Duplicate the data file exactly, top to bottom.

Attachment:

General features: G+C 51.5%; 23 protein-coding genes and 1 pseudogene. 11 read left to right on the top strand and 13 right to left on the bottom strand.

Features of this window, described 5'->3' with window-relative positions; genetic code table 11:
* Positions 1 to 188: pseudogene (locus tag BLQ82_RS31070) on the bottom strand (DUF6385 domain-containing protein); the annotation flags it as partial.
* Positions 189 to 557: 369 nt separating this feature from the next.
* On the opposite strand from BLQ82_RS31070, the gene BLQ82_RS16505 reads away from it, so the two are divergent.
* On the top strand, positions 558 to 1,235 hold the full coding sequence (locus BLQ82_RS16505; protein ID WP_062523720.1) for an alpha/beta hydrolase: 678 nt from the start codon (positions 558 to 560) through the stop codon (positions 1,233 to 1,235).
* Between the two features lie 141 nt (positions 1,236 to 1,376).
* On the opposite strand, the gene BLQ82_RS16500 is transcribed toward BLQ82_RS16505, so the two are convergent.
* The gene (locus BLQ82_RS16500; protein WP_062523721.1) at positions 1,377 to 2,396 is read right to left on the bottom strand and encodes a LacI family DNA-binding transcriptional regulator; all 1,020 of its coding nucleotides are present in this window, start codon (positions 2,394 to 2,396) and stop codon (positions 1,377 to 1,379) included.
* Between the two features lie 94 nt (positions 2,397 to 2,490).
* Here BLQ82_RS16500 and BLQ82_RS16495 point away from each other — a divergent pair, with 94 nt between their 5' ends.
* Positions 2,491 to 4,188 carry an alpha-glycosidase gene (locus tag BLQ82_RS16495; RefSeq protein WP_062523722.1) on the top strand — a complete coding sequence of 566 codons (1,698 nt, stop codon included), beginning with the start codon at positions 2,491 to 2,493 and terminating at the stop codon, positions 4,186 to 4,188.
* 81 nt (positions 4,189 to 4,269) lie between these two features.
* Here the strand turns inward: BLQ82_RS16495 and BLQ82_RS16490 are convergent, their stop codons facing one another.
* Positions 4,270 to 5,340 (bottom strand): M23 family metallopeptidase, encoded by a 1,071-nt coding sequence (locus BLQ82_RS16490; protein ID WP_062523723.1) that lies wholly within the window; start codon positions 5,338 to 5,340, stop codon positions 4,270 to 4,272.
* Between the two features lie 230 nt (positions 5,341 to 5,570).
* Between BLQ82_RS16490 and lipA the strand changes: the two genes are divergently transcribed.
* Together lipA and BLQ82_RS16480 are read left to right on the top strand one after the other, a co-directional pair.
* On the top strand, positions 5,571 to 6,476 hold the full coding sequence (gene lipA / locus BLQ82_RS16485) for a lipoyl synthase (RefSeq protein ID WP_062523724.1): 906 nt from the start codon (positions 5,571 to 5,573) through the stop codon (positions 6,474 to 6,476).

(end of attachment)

General features: G+C 51.5%; 23 protein-coding genes and 1 pseudogene. 11 read left to right on the top strand and 13 right to left on the bottom strand.

Features of this window, described 5'->3' with window-relative positions; genetic code table 11:
* Positions 1 to 188: pseudogene (locus tag BLQ82_RS31070) on the bottom strand (DUF6385 domain-containing protein); the annotation flags it as partial.
* Positions 189 to 557: 369 nt separating this feature from the next.
* On the opposite strand from BLQ82_RS31070, the gene BLQ82_RS16505 reads away from it, so the two are divergent.
* On the top strand, positions 558 to 1,235 hold the full coding sequence (locus BLQ82_RS16505; protein ID WP_062523720.1) for an alpha/beta hydrolase: 678 nt from the start codon (positions 558 to 560) through the stop codon (positions 1,233 to 1,235).
* Between the two features lie 141 nt (positions 1,236 to 1,376).
* On the opposite strand, the gene BLQ82_RS16500 is transcribed toward BLQ82_RS16505, so the two are convergent.
* The gene (locus BLQ82_RS16500; protein WP_062523721.1) at positions 1,377 to 2,396 is read right to left on the bottom strand and encodes a LacI family DNA-binding transcriptional regulator; all 1,020 of its coding nucleotides are present in this window, start codon (positions 2,394 to 2,396) and stop codon (positions 1,377 to 1,379) included.
* Between the two features lie 94 nt (positions 2,397 to 2,490).
* Here BLQ82_RS16500 and BLQ82_RS16495 point away from each other — a divergent pair, with 94 nt between their 5' ends.
* Positions 2,491 to 4,188 carry an alpha-glycosidase gene (locus tag BLQ82_RS16495; RefSeq protein WP_062523722.1) on the top strand — a complete coding sequence of 566 codons (1,698 nt, stop codon included), beginning with the start codon at positions 2,491 to 2,493 and terminating at the stop codon, positions 4,186 to 4,188.
* 81 nt (positions 4,189 to 4,269) lie between these two features.
* Here the strand turns inward: BLQ82_RS16495 and BLQ82_RS16490 are convergent, their stop codons facing one another.
* Positions 4,270 to 5,340 (bottom strand): M23 family metallopeptidase, encoded by a 1,071-nt coding sequence (locus BLQ82_RS16490; protein ID WP_062523723.1) that lies wholly within the window; start codon positions 5,338 to 5,340, stop codon positions 4,270 to 4,272.
* Between the two features lie 230 nt (positions 5,341 to 5,570).
* Between BLQ82_RS16490 and lipA the strand changes: the two genes are divergently transcribed.
* Together lipA and BLQ82_RS16480 are read left to right on the top strand one after the other, a co-directional pair.
* On the top strand, positions 5,571 to 6,476 hold the full coding sequence (gene lipA / locus BLQ82_RS16485) for a lipoyl synthase (RefSeq protein ID WP_062523724.1): 906 nt from the start codon (positions 5,571 to 5,573) through the stop codon (positions 6,474 to 6,476).